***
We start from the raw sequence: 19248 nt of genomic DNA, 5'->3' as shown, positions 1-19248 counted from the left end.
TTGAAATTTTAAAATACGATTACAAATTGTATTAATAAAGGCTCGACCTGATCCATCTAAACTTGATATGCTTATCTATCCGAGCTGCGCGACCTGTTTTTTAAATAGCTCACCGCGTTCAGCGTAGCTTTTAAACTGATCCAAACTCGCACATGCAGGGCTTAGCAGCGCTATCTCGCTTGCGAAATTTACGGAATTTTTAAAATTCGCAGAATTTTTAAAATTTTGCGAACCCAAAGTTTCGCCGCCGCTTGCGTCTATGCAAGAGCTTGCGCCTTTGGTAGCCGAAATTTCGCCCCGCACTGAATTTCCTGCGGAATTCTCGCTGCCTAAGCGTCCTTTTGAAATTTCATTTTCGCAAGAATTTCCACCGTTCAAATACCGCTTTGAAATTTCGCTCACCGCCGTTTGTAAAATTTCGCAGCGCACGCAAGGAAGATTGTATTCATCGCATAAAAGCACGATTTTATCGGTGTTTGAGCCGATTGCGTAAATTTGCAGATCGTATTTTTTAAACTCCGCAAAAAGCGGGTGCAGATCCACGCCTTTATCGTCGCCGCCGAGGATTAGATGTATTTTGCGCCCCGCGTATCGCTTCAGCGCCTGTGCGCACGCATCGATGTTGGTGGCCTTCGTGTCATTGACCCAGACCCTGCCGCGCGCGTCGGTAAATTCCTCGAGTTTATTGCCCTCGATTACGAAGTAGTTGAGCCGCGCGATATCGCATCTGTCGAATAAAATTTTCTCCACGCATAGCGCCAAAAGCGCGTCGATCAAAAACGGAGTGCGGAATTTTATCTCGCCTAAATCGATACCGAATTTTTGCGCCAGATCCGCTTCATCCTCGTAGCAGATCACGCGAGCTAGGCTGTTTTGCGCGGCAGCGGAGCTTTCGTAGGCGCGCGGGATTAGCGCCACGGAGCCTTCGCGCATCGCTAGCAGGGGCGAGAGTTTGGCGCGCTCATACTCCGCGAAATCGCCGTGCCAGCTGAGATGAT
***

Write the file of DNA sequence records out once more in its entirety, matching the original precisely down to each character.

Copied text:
We start from the raw sequence: 19248 nt of genomic DNA, 5'->3' as shown, positions 1-19248 counted from the left end.
TTGAAATTTTAAAATACGATTACAAATTGTATTAATAAAGGCTCGACCTGATCCATCTAAACTTGATATGCTTATCTATCCGAGCTGCGCGACCTGTTTTTTAAATAGCTCACCGCGTTCAGCGTAGCTTTTAAACTGATCCAAACTCGCACATGCAGGGCTTAGCAGCGCTATCTCGCTTGCGAAATTTACGGAATTTTTAAAATTCGCAGAATTTTTAAAATTTTGCGAACCCAAAGTTTCGCCGCCGCTTGCGTCTATGCAAGAGCTTGCGCCTTTGGTAGCCGAAATTTCGCCCCGCACTGAATTTCCTGCGGAATTCTCGCTGCCTAAGCGTCCTTTTGAAATTTCATTTTCGCAAGAATTTCCACCGTTCAAATACCGCTTTGAAATTTCGCTCACCGCCGTTTGTAAAATTTCGCAGCGCACGCAAGGAAGATTGTATTCATCGCATAAAAGCACGATTTTATCGGTGTTTGAGCCGATTGCGTAAATTTGCAGATCGTATTTTTTAAACTCCGCAAAAAGCGGGTGCAGATCCACGCCTTTATCGTCGCCGCCGAGGATTAGATGTATTTTGCGCCCCGCGTATCGCTTCAGCGCCTGTGCGCACGCATCGATGTTGGTGGCCTTCGTGTCATTGACCCAGACCCTGCCGCGCGCGTCGGTAAATTCCTCGAGTTTATTGCCCTCGATTACGAAGTAGTTGAGCCGCGCGATATCGCATCTGTCGAATAAAATTTTCTCCACGCATAGCGCCAAAAGCGCGTCGATCAAAAACGGAGTGCGGAATTTTATCTCGCCTAAATCGATACCGAATTTTTGCGCCAGATCCGCTTCATCCTCGTAGCAGATCACGCGAGCTAGGCTGTTTTGCGCGGCAGCGGAGCTTTCGTAGGCGCGCGGGATTAGCGCCACGGAGCCTTCGCGCATCGCTAGCAGGGGCGAGAGTTTGGCGCGCTCATACTCCGCGAAATCGCCGTGCCAGCTGAGATGAT